“The well-being of children is the ultimate indicator of a healthy habitat, a democratic society and of good governance.” So stated a resolution passed at the second UN Conference on Human Settlements in 1996, leading UNICEF, the UN Children’s Fund, to create its Child Friendly Cities Initiative that same year. It is seen as a vehicle to implement the UN Convention on the Rights of the Child at the local level.
To become a Child Friendly City, cities should implement a nine-point framework that includes having “strategies for children, regular reports on the state of the city’s children, independent advocates for children, opportunities to listen to children’s views” and other governance measures. The aim is “to consider the best interests of children in formulating and co-ordinating policies, services and other government action.”
UNICEF reports there are almost 1,000 Child Friendly Cities worldwide. In Canada, there are 49 in Quebec as part of an NGO-led provincial initiative, but few seem to be in B.C.
But my specific interest here, following on from my two latest columns, is the implications of a child-friendly approach for the design of housing and other aspects of the built environment, especially here in B.C.
The Society for Children and Youth of B.C. (SCY) began its child- and youth- friendly communities project in 1998. It has a toolkit for interested organizations and has developed pilot projects in New Westminster and Vancouver. Abbotsford and Surrey, among others, have developed a Child and Youth Friendly Strategy, but I am not aware of anything similar in the Greater Victoria region.
Even before the SCY project, Bob Yates, a local planning consultant, wrote a 1995 report for the society on child-friendly housing. A guide for housing professionals, the report identified a set of nine principles and then discussed how to plan a child-friendly housing project, how to design a child-friendly housing unit, how to build better communities for children and how to manage housing through involving youth.
More recent local examples include a 2009 report prepared for Abbotsford by Cherie Enns, a social planning consultant, and most recently, a comprehensive book — Child in the City — by Sidney-based planning and urban design consultant Kristin Agnello.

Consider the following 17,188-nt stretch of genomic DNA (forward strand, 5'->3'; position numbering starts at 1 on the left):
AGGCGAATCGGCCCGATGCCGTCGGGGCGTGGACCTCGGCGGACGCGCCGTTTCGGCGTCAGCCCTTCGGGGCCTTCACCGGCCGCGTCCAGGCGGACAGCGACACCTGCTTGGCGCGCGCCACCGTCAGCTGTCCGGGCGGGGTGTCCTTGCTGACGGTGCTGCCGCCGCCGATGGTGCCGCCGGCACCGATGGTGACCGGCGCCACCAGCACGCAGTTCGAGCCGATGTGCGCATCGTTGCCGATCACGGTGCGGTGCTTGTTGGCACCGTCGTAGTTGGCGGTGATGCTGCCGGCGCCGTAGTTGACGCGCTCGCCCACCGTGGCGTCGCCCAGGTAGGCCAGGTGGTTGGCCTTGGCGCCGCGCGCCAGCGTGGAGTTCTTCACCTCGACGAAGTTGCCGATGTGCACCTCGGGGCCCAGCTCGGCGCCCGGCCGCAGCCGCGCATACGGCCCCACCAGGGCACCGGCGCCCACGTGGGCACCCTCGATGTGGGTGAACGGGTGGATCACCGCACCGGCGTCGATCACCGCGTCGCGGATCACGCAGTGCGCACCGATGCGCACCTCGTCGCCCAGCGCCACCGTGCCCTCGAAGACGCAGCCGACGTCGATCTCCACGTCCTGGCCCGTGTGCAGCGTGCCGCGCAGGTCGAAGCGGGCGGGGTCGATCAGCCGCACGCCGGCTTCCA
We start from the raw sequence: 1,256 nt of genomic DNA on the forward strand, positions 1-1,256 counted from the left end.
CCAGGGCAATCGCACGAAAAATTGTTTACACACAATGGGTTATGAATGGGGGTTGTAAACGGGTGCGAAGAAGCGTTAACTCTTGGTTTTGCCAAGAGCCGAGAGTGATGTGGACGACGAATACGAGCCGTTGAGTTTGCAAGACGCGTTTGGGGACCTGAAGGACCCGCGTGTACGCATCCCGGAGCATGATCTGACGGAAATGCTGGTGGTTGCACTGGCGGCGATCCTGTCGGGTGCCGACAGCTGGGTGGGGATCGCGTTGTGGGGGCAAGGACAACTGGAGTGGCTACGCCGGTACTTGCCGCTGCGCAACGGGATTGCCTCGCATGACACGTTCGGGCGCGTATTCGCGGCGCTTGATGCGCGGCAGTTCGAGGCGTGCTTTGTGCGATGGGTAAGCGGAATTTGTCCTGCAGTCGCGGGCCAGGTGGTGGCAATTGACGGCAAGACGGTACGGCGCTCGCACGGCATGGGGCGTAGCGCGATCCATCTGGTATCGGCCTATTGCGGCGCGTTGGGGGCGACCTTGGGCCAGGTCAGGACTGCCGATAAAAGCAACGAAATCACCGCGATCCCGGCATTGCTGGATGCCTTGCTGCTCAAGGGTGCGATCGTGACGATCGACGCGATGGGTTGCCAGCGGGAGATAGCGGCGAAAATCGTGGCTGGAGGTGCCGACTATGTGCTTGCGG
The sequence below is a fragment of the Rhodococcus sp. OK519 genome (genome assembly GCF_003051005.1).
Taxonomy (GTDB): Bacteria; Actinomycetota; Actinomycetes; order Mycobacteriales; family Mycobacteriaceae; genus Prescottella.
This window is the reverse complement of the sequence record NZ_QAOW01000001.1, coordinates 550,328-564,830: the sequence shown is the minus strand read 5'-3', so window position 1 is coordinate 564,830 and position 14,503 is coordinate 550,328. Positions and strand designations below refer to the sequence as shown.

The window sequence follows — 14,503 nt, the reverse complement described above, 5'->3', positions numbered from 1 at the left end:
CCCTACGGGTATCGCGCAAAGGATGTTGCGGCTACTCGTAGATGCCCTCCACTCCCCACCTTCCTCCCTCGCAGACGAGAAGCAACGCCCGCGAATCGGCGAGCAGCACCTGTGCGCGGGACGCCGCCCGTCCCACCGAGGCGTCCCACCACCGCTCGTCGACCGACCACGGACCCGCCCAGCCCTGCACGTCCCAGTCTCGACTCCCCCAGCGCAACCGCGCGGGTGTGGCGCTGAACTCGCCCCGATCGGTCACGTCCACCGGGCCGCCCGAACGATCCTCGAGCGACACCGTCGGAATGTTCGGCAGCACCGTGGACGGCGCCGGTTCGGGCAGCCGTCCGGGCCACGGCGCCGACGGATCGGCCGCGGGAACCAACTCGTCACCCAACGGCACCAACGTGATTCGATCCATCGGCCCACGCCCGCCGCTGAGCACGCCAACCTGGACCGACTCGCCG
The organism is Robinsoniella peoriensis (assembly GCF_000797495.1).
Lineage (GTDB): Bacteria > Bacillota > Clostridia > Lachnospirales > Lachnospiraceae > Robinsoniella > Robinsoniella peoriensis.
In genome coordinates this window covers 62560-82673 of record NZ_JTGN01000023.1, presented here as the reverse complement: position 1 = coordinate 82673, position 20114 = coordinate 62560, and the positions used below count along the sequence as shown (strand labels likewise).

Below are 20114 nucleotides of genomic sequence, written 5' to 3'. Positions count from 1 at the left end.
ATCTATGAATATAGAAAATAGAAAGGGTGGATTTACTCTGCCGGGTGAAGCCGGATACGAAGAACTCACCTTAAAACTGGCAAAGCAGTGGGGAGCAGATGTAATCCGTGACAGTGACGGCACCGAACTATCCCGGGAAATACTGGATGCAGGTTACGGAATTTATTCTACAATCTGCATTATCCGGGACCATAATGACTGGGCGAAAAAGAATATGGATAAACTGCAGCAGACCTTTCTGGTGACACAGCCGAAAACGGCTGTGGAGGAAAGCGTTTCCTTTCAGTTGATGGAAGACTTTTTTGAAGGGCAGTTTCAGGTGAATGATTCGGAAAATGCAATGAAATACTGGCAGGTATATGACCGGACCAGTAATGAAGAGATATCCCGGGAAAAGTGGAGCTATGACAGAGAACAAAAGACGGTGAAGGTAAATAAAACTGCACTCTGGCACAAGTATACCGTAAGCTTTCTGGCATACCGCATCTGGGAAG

Based on a series of consultations in Abbotsford, Enns reported that “what is most needed for future housing development has been the need for mixed-use neighbourhood design with affordable rental and owned housing.” Her report includes an extensive checklist for various aspects of child-friendly neighbourhood design, covering issues such as parks and other amenities, housing, transportation, schools and security.
With respect to housing, she suggests child-friendly forms include courtyard housing — which “creates a specific public space that is shared by the residents” — and co-housing, while neighbourhoods should have discernible social centres and an elementary school within 1.6 kilometres.
Available free through her Plassurban website, Agnello’s easy-to-read and well-illustrated book takes the view that “an environment that addresses the needs of children … is one that is friendlier and more accessible to people of all ages and abilities.” So make it work for children and we all gain.
She provides a comprehensive overview of policy, regulatory and financial measures, as well as nine design guidelines and 35 design objectives for both housing and neighbourhoods, all summarized in two simple charts. As well, she emphasizes the importance of engaging children in participatory planning, writing: “To plan our cities in a way that enables children to be co-authors of their own communities is key to a sustainable — and inclusive — future.”
But if, indeed, “the well-being of children is the ultimate indicator of a healthy habitat, a democratic society and of good governance,” surely that must include not only today’s children, but the well-being of future generations of children. That is the deeper meaning of child-friendly communities.
In this age of climate change and other global ecological crises, the CRD and all our local municipalities must dedicate themselves to the well-being of future generations by reducing our overall ecological impacts, taking only our fair share of the Earth’s biocapacity and resources. The region’s municipalities need to embrace both UNICEF’s Child Friendly Cities Initiative and develop plans to become “One Planet” communities. Our children require it of us.
Dr. Trevor Hancock is a retired professor and senior scholar at the University of Victoria’s School of Public Health and Social Policy.